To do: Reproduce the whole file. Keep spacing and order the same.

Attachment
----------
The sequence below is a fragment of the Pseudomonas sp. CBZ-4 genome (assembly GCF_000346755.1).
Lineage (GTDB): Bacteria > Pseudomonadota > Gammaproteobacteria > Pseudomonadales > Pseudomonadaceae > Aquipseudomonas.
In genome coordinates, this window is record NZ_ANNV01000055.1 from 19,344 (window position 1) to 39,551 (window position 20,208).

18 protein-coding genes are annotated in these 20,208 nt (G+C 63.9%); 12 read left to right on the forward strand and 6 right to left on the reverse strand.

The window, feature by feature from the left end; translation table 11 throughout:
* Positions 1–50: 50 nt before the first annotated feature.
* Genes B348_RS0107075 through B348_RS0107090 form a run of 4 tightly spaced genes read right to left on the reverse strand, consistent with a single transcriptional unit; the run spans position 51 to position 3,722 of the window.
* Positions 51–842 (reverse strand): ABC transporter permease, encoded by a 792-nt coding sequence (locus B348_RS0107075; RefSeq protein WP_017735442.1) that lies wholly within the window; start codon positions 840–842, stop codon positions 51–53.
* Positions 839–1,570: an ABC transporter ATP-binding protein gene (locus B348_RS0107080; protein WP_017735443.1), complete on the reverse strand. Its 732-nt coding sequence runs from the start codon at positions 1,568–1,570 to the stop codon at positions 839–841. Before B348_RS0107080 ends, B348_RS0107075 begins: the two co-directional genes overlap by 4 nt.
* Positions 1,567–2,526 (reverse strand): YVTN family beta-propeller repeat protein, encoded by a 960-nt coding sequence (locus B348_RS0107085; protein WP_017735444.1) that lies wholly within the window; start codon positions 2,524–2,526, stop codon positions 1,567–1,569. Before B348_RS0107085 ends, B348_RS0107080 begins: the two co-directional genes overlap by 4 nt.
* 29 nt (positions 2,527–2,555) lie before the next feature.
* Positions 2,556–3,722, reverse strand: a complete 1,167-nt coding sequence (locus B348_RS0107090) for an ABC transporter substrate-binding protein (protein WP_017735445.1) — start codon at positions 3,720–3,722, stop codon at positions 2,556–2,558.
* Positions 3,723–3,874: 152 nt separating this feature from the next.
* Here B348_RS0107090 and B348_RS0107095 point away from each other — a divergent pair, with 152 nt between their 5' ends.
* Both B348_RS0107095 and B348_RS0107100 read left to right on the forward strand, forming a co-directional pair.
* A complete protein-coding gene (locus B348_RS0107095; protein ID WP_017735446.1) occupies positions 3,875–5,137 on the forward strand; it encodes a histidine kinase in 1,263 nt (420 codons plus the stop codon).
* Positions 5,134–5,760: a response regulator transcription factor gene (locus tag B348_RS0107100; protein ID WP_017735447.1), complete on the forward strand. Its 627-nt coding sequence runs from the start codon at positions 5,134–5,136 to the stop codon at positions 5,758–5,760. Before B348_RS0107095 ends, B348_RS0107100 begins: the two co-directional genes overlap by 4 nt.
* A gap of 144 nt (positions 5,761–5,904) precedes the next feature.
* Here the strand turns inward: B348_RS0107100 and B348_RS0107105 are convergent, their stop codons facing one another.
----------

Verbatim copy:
The sequence below is a fragment of the Pseudomonas sp. CBZ-4 genome (assembly GCF_000346755.1).
Lineage (GTDB): Bacteria > Pseudomonadota > Gammaproteobacteria > Pseudomonadales > Pseudomonadaceae > Aquipseudomonas.
In genome coordinates, this window is record NZ_ANNV01000055.1 from 19,344 (window position 1) to 39,551 (window position 20,208).

18 protein-coding genes are annotated in these 20,208 nt (G+C 63.9%); 12 read left to right on the forward strand and 6 right to left on the reverse strand.

The window, feature by feature from the left end; translation table 11 throughout:
* Positions 1–50: 50 nt before the first annotated feature.
* Genes B348_RS0107075 through B348_RS0107090 form a run of 4 tightly spaced genes read right to left on the reverse strand, consistent with a single transcriptional unit; the run spans position 51 to position 3,722 of the window.
* Positions 51–842 (reverse strand): ABC transporter permease, encoded by a 792-nt coding sequence (locus B348_RS0107075; RefSeq protein WP_017735442.1) that lies wholly within the window; start codon positions 840–842, stop codon positions 51–53.
* Positions 839–1,570: an ABC transporter ATP-binding protein gene (locus B348_RS0107080; protein WP_017735443.1), complete on the reverse strand. Its 732-nt coding sequence runs from the start codon at positions 1,568–1,570 to the stop codon at positions 839–841. Before B348_RS0107080 ends, B348_RS0107075 begins: the two co-directional genes overlap by 4 nt.
* Positions 1,567–2,526 (reverse strand): YVTN family beta-propeller repeat protein, encoded by a 960-nt coding sequence (locus B348_RS0107085; protein WP_017735444.1) that lies wholly within the window; start codon positions 2,524–2,526, stop codon positions 1,567–1,569. Before B348_RS0107085 ends, B348_RS0107080 begins: the two co-directional genes overlap by 4 nt.
* 29 nt (positions 2,527–2,555) lie before the next feature.
* Positions 2,556–3,722, reverse strand: a complete 1,167-nt coding sequence (locus B348_RS0107090) for an ABC transporter substrate-binding protein (protein WP_017735445.1) — start codon at positions 3,720–3,722, stop codon at positions 2,556–2,558.
* Positions 3,723–3,874: 152 nt separating this feature from the next.
* Here B348_RS0107090 and B348_RS0107095 point away from each other — a divergent pair, with 152 nt between their 5' ends.
* Both B348_RS0107095 and B348_RS0107100 read left to right on the forward strand, forming a co-directional pair.
* A complete protein-coding gene (locus B348_RS0107095; protein ID WP_017735446.1) occupies positions 3,875–5,137 on the forward strand; it encodes a histidine kinase in 1,263 nt (420 codons plus the stop codon).
* Positions 5,134–5,760: a response regulator transcription factor gene (locus tag B348_RS0107100; protein ID WP_017735447.1), complete on the forward strand. Its 627-nt coding sequence runs from the start codon at positions 5,134–5,136 to the stop codon at positions 5,758–5,760. Before B348_RS0107095 ends, B348_RS0107100 begins: the two co-directional genes overlap by 4 nt.
* A gap of 144 nt (positions 5,761–5,904) precedes the next feature.
* Here the strand turns inward: B348_RS0107100 and B348_RS0107105 are convergent, their stop codons facing one another.